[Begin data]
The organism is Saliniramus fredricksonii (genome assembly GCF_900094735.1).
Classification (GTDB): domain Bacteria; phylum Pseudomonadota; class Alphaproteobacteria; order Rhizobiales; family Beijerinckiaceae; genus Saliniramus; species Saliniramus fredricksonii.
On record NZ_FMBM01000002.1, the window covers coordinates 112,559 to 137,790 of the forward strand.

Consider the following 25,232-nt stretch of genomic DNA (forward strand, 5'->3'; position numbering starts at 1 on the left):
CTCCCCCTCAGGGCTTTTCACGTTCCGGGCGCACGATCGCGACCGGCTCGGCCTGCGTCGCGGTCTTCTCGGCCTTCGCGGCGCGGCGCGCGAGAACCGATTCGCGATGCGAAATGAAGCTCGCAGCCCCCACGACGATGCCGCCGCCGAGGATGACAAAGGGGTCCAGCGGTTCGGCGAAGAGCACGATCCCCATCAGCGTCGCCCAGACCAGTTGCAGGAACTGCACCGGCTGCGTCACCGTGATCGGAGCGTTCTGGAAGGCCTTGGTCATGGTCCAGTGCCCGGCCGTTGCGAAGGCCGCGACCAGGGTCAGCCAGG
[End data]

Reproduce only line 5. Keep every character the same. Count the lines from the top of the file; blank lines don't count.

CTCCCCCTCAGGGCTTTTCACGTTCCGGGCGCACGATCGCGACCGGCTCGGCCTGCGTCGCGGTCTTCTCGGCCTTCGCGGCGCGGCGCGCGAGAACCGATTCGCGATGCGAAATGAAGCTCGCAGCCCCCACGACGATGCCGCCGCCGAGGATGACAAAGGGGTCCAGCGGTTCGGCGAAGAGCACGATCCCCATCAGCGTCGCCCAGACCAGTTGCAGGAACTGCACCGGCTGCGTCACCGTGATCGGAGCGTTCTGGAAGGCCTTGGTCATGGTCCAGTGCCCGGCCGTTGCGAAGGCCGCGACCAGGGTCAGCCAGG